I want to transfer my traditional IRA to my employer's 401(k) plan. I was instructed by my job counselor to transfer the funds to my 401(k). Should I sell the funds and then transfer the money or should I do an "in-kind" transfer?
According to FPA member Duffy G. Elliott, CFP®, president of Elliott & Associates Wealth Advisors, the answer depends on your 401(k) plan. Most 401(k) plans will only accept cash, so you will likely need to sell the funds.
By the way, "in-kind" means transferring the assets — stocks, bonds, and mutual funds — in their current form. For example, if you own 200 shares of Home Depot in your IRA, the "in kind" transfer would send those 200 shares of Home Depot to your 401(k) plan. Again, most 401(k) plans don't allow for that. You may want the firm that currently holds your IRA to transfer a check directly to your 401(k) plan provider.
Another financial planner, FPA member Raymond D. Branton, CFP®, had this opinion: "The answer to your question depends on how happy you are with your investment and whether your employer's 401(k) administrator will allow the transfer. "In kind" simply means you want to remain invested as you are now. If you do not care to remain invested as you are now, you simply have the firm that holds your IRA sell the investments in the IRA and transfer the dollars to your 401(k) plan. You may be forced to sell the investments anyway, as your employer's 401(k) administrator may not offer those same investment choices.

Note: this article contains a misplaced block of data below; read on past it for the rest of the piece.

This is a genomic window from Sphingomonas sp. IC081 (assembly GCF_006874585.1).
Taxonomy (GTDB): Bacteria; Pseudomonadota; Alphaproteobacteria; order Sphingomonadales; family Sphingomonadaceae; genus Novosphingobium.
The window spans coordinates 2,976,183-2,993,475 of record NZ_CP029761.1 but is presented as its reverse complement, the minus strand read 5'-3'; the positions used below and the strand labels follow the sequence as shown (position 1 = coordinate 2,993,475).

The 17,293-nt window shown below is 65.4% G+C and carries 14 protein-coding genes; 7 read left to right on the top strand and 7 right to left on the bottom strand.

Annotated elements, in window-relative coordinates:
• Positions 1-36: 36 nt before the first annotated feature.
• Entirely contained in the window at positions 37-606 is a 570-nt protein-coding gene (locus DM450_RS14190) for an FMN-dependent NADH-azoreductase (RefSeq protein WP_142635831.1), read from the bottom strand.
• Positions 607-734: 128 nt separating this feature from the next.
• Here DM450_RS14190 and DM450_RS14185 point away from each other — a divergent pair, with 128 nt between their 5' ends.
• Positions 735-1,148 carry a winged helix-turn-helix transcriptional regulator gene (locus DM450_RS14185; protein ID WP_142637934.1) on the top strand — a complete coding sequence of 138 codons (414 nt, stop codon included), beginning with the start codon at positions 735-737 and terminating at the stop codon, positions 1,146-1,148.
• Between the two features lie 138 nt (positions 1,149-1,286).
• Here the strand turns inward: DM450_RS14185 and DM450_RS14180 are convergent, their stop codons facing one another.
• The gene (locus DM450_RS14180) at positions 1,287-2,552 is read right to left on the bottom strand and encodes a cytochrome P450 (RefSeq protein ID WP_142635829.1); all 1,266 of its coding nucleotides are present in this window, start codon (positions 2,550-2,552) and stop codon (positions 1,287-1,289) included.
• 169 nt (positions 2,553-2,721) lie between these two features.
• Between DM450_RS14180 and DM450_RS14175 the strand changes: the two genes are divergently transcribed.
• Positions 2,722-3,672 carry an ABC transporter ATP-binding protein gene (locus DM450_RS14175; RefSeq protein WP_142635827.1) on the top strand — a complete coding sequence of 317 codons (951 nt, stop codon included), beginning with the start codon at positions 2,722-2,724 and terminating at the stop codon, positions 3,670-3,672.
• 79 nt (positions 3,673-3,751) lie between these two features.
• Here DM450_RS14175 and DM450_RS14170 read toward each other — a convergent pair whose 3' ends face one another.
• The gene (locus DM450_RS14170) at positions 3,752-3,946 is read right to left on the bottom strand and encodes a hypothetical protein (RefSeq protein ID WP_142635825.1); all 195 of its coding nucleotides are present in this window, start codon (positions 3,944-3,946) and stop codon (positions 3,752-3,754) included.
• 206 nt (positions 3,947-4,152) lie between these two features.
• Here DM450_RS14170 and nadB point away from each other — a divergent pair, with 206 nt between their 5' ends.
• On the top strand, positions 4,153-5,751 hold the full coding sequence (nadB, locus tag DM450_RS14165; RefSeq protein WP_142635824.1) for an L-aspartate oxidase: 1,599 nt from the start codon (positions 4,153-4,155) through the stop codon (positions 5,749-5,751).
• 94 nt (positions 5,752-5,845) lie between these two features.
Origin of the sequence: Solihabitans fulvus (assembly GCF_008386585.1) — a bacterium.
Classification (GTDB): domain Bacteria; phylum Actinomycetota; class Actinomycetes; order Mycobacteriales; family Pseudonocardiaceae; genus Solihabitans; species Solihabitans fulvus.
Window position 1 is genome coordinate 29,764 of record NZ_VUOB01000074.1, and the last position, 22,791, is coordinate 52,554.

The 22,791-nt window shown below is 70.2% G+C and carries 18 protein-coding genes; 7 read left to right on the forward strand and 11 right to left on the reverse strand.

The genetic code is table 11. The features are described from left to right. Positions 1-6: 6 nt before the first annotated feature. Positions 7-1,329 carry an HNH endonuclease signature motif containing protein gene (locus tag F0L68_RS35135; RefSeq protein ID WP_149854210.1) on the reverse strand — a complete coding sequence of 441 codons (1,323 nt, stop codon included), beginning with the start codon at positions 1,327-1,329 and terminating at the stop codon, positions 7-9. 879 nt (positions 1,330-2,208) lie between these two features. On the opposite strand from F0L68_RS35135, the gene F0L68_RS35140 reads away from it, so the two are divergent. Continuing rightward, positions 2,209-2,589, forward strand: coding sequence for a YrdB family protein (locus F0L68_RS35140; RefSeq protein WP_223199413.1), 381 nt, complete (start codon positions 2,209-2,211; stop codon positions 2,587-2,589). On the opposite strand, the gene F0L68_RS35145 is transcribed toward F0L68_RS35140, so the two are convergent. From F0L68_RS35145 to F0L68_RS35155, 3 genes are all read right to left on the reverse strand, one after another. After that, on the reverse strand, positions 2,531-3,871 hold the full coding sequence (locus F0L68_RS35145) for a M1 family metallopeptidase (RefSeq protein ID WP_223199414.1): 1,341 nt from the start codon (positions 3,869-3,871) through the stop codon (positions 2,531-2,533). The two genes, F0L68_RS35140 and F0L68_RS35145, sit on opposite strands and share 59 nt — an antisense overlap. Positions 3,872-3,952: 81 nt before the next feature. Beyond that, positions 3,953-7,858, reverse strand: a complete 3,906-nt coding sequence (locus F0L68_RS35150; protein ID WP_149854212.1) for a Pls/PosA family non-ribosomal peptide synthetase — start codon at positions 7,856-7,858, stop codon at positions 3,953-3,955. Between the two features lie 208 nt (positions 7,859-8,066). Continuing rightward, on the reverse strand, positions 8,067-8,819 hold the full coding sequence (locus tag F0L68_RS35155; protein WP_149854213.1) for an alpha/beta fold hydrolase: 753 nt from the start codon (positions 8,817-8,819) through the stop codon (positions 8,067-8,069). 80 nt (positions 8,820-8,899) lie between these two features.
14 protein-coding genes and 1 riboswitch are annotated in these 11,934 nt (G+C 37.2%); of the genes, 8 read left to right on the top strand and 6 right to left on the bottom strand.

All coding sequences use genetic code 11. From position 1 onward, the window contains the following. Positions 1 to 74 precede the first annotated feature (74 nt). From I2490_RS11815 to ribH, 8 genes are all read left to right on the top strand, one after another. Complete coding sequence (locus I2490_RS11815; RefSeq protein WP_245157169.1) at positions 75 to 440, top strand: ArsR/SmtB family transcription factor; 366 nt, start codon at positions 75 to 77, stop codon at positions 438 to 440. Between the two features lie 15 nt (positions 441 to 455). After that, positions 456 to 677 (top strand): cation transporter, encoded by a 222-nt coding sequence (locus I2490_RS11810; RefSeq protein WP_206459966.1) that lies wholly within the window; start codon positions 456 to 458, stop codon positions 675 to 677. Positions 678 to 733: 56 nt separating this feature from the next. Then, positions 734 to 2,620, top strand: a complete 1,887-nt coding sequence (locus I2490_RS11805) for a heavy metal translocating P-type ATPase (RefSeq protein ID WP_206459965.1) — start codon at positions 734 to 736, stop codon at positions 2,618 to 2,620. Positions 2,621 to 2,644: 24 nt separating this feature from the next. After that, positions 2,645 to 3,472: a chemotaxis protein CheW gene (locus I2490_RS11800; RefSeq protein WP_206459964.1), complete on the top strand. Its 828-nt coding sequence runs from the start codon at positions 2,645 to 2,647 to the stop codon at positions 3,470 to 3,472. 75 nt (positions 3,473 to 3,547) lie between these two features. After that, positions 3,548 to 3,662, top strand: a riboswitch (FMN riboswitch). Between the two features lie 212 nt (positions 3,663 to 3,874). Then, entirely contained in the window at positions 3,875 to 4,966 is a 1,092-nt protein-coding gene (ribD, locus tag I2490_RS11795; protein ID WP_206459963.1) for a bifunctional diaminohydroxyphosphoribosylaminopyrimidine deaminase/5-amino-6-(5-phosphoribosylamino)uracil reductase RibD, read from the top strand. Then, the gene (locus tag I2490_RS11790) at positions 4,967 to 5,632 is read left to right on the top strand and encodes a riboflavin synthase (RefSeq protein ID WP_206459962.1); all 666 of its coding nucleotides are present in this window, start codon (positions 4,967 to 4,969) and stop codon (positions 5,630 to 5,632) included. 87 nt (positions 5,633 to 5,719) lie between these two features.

Branton also noted that that since your funds are in a tax-sheltered account, an IRA, there is no tax consequence to selling and transferring the cash, though you will incur trading costs.
One word of caution: If your IRA has any basis, if you made any non-tax-deductible contributions, you should leave it intact, Branton said. "Transferring the balance will forfeit your basis. As well, if your basis exceeds the current value of your IRA, you may have a tax-deductible loss if you close your
IRA. Transferring the funds will forfeit the potential loss deduction."
Also, consider how long you have been with your current employer, Branton said. "You may want to delay any transfer if you have had little to no interaction with the 401(k) administrator. Rolling over funds to the administrator's custody may leave you frustrated if you leave employment. As well be sure the rollover is included with funds already fully vested; otherwise, you risk losing funds due to the administrator's poor accounting."